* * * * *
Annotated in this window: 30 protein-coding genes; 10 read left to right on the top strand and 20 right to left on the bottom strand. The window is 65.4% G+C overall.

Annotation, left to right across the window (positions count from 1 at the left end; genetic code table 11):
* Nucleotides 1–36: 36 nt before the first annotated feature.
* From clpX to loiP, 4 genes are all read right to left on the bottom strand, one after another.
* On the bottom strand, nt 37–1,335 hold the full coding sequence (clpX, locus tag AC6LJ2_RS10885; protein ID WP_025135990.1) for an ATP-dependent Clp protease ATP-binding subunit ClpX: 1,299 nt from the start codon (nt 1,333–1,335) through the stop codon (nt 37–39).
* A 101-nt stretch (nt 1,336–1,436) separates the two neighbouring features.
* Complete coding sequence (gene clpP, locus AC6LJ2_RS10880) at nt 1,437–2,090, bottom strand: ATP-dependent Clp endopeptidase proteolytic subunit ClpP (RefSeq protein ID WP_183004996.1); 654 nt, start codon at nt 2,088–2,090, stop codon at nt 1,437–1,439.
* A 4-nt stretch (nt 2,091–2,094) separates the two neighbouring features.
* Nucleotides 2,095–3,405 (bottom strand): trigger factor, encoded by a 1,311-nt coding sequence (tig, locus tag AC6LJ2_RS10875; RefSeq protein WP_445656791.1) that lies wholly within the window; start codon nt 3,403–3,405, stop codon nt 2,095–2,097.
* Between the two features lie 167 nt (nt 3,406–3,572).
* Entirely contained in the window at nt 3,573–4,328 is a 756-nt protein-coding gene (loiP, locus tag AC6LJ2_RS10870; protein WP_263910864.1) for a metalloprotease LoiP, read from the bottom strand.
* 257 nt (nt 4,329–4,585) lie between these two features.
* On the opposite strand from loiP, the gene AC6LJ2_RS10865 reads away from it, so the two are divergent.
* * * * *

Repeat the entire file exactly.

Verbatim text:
Annotated in this window: 30 protein-coding genes; 10 read left to right on the top strand and 20 right to left on the bottom strand. The window is 65.4% G+C overall.

Annotation, left to right across the window (positions count from 1 at the left end; genetic code table 11):
* Nucleotides 1–36: 36 nt before the first annotated feature.
* From clpX to loiP, 4 genes are all read right to left on the bottom strand, one after another.
* On the bottom strand, nt 37–1,335 hold the full coding sequence (clpX, locus tag AC6LJ2_RS10885; protein ID WP_025135990.1) for an ATP-dependent Clp protease ATP-binding subunit ClpX: 1,299 nt from the start codon (nt 1,333–1,335) through the stop codon (nt 37–39).
* A 101-nt stretch (nt 1,336–1,436) separates the two neighbouring features.
* Complete coding sequence (gene clpP, locus AC6LJ2_RS10880) at nt 1,437–2,090, bottom strand: ATP-dependent Clp endopeptidase proteolytic subunit ClpP (RefSeq protein ID WP_183004996.1); 654 nt, start codon at nt 2,088–2,090, stop codon at nt 1,437–1,439.
* A 4-nt stretch (nt 2,091–2,094) separates the two neighbouring features.
* Nucleotides 2,095–3,405 (bottom strand): trigger factor, encoded by a 1,311-nt coding sequence (tig, locus tag AC6LJ2_RS10875; RefSeq protein WP_445656791.1) that lies wholly within the window; start codon nt 3,403–3,405, stop codon nt 2,095–2,097.
* Between the two features lie 167 nt (nt 3,406–3,572).
* Entirely contained in the window at nt 3,573–4,328 is a 756-nt protein-coding gene (loiP, locus tag AC6LJ2_RS10870; protein WP_263910864.1) for a metalloprotease LoiP, read from the bottom strand.
* 257 nt (nt 4,329–4,585) lie between these two features.
* On the opposite strand from loiP, the gene AC6LJ2_RS10865 reads away from it, so the two are divergent.